Ever signed out a person from the library? That's what attendees did at Mount Royal University's inaugural "living library" event on Wednesday. 

Each "human book" shared his or her personal experiences in a face-to-face conversation for about 15 minutes before they were put back into the "library" for someone else.  

Eleven people participated as a human book, sharing stories ranging from one speaker's survival of the Rwandan genocide to a man's experiences being the gay son of a pastor. 

It's all part of Mount Royal's attempts to create community within the university, said Monique Verhoef, Mount Royal's diversity and human rights coordinator.

"The concept is for people to be able to have a face-to-face encounter, a human-connecting experience with another person around their story," she explained. 

Monique Verhoef

Mount Royal University's Monique Verhoef hosted a "living library" event on January 27, 2016. Attendees could loan a "human book" and listen to that person's personal story. (Evelyne Asselin/CBC)

"I think it does build not only the Mount Royal community, but it builds a stronger city, it builds a stronger Canada when we can understand each other, when we can make connections," Verhoef added.

Kevin Padillo said he's not used to sharing his own story publicly, but decided the living library could give him the platform to speak out about his past involvement in gang life.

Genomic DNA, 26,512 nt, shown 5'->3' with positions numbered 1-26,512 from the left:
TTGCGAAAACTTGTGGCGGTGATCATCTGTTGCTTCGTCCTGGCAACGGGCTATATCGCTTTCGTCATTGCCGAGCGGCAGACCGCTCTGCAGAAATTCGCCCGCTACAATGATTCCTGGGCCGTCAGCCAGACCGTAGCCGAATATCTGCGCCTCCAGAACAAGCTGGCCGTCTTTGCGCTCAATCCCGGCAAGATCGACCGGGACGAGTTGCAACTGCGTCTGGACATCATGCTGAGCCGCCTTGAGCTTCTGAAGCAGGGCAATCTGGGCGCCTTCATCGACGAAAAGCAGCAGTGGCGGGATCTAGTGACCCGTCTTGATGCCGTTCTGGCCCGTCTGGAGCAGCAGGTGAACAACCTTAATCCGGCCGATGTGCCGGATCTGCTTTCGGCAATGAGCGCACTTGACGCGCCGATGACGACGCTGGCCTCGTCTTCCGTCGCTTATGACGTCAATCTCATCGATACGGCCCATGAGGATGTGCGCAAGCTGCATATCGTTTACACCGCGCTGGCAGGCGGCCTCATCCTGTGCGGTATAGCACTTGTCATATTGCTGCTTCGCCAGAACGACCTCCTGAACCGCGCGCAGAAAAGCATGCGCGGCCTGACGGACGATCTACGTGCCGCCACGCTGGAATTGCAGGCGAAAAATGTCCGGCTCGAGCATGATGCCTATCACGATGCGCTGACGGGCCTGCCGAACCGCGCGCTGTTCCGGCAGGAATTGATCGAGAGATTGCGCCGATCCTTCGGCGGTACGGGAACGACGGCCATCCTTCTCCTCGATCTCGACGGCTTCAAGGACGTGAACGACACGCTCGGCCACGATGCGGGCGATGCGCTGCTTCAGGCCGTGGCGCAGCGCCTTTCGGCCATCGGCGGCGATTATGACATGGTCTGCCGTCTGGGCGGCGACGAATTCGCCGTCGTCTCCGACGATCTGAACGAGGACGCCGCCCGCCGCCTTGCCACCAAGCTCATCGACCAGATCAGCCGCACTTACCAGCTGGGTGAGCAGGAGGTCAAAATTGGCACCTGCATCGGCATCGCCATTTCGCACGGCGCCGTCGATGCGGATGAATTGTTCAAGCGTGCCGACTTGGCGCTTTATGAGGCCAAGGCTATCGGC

"I was in prison for a while, and now I'm out here and changing my life," he said. "I know that my own experience could change another person."

Living library 2

Mount Royal University hosted a "living library" event on January 27, 2016. Attendees could loan a "human book" and listen to that person's personal story. Kevin Padillo, left, shared his story of having been involved in gang life. (Evelyne Asselin/CBC)

Heather Ince loaned a human story of a transgender woman's journey into womanhood. She said the experience was much more powerful than it would have been to read the same story in a book. 

"The words are powerful, but to hear them spoken from the person themselves, there's no substitute for that," she said.